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During
the nineteenth century, the world met some of its most famous authors. One of
these was Sir Arthur Conan Doyle. He was born in Edinburgh, Scotland on May 22,
1859, although he spent most of his professional career in London, England.
Doyle is most well known for his Sherlock Holmes novels however he also wrote
many pieces of fiction and non-fiction. Most of Doyle’s non-fiction centered
around science and religion. Arthur Conan Doyle held varying religious views
throughout his life.

Doyle
was raised with a predominately Catholic background. His father was raised in a
strongly Catholic home and attended a Catholic school. His mother also held a
strong Catholic view taking after her mother who according to Lycett “held with
the faith of a convert”(12). This lead to Doyle also attending a Catholic
school, which in turn lead to his eventual dismissal of the religion.

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  Doyle was often displeased with the answers
the church provided for spiritual matters. This lead to his dismissal of
religion in favour of science. This was not a view that he held for long. This
is mostly due to sciences inability to answer Doyle’s most burning questions
involving life after death. He eventually found other views that more fully
answered his questions.

After
finishing his education Doyle was accepted to Edinburg University where he
studied medicine. In his biography “Arthur and Sherlock” Sims describes Doyle
as “tall broad-shouldered” as well as “quick-witted, forthright and
diligent”(10). Doyle thrived at medical school and would quickly come to admire
one particular professor, Dr. Joseph Bell. Bell is often credited as being
Doyle’s inspiration for his character of Sherlock Holmes.

 It was only shortly after his graduation that
Doyle would suffer the first in many losses throughout his life. Doyle was
tending a patient by the name of Jack Hawkins who was suffering from cerebral
meningitis; when the young man died quite suddenly, much sooner than expected.
This is part of what lead Doyle to question what happens after death, beginning
his attempt to find answers. This also lead to Doyle meeting his first wife,
Louise Hawkins the sister of Jack Hawkins. The pair was married in 1885 and
enjoyed a somewhat rough but overall happy marriage until Louise’s death in
1906.

Doyle
wrote over 200 pieces of both fiction and non-fiction aside from Sherlock
Holmes. Most of his non-fiction works centered around the existence of spirits
and his personal religious views. He also wrote fiction on these topics, mostly
as someone exploring his own beliefs. However of these works aside from “The
New Revelation” most are not well known.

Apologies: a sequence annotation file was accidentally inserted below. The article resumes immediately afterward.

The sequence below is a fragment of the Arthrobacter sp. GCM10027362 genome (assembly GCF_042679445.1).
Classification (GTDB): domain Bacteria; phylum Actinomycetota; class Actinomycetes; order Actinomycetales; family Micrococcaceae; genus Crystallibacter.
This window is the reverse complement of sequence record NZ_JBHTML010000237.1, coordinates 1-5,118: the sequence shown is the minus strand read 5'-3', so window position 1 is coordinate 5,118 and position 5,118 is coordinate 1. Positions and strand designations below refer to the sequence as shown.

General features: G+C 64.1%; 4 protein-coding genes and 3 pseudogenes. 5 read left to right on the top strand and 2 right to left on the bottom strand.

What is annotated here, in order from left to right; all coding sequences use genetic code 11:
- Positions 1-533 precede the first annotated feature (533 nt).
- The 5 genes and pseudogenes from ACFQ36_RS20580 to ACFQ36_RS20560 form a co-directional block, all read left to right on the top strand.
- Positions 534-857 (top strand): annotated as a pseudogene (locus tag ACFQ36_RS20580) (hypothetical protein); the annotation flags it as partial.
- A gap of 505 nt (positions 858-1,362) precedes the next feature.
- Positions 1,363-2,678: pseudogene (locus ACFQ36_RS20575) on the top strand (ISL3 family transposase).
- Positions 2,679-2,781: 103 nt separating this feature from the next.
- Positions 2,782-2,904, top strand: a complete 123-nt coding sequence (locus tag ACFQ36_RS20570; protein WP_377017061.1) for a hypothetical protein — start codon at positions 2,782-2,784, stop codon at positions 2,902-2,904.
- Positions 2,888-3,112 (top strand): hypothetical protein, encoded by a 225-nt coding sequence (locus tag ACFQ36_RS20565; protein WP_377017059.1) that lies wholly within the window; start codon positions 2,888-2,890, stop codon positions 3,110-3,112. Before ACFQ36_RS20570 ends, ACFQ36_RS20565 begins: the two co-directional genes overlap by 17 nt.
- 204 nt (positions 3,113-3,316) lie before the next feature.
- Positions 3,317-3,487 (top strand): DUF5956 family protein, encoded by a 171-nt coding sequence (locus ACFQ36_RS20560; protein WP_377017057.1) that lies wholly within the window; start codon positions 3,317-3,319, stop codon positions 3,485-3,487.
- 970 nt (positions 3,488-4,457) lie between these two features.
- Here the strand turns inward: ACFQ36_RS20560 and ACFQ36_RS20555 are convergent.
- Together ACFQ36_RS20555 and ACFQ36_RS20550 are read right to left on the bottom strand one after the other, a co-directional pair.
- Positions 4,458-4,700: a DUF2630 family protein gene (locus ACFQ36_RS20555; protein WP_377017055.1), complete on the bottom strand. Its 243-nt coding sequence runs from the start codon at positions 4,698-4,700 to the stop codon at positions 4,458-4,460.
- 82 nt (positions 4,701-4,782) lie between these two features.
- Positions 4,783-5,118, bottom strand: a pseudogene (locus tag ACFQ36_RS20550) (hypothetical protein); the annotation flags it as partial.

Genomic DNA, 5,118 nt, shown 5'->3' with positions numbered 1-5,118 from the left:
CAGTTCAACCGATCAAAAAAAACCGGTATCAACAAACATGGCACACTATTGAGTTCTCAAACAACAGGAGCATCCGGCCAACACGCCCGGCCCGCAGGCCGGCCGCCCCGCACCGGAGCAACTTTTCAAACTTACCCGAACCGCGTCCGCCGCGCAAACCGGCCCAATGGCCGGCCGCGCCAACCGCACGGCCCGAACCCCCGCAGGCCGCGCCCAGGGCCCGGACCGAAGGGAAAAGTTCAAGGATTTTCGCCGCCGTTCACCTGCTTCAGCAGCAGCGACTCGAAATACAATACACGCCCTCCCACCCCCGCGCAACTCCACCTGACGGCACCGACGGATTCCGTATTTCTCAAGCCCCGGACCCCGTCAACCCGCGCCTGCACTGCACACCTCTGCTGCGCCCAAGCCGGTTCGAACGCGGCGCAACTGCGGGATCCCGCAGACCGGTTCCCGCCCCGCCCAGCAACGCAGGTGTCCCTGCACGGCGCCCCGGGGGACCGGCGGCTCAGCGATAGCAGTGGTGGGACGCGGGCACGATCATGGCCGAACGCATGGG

Doyle
is most well known for his logical detective Sherlock Holmes. He often
presented Holmes with a seemingly impossible problem which Holmes would solve
using his methods of deduction, while his friend Dr. Watson recorded the story.
When “A Study in Scarlet” was first released in 1887 it introduced a character
that would captivate generations. Doyle often wrote these stories while waiting
for patients at his clinic, however, they quickly became much more profitable
and Doyle turned his life to writing.

However,
as his career went on Doyle became concerned that Holmes was taking away from
his more serious works. To this extent, Doyle decided the only course of action
was to end the detective. So he wrote “The Final Problem” where the only way
for Holmes to defeat the brilliant criminal Professor Moriarty is to plunge
both of them down Reichenbach Falls. While this worked for a short time Doyle
had not counted on how popular Holmes had become eventually his solution became
another problem. This lead to his resurrection of Holmes in “The Hound of the
Baskervilles” an immediate fan favourite, and considered one of the best Holmes
stories ever written.

When
Doyle was first introduced to the idea of communication with spirits he was
intrigued, though skeptical. He did not believe that mediums were truly able to
summon ghosts, and were instead pretending. He went so far as to write
“Selecting a Ghost” which told the story of a man hallucinating that he saw and
communicated with spirits. Of this Sims writes “Arthur may have been mocking
himself in part because during this time he began to explore spiritualism, the
belief that after death disembodied spirits can communicate with the
living”(75). Doyle would continue this exploration and later belief until his
death, with some interruptions in the 1880’s and 1890’s.

In
the fall of 1893, Doyle joined the Society for Psychical Research. This group’s
main intention was to explore spiritualistic phenomena. Although he would later
turn his back on this society in favour of faith, Doyle was a very active
member originally. He would travel with the group to investigate seances as
well as houses believed to be haunted by spirits. At the time spiritualism was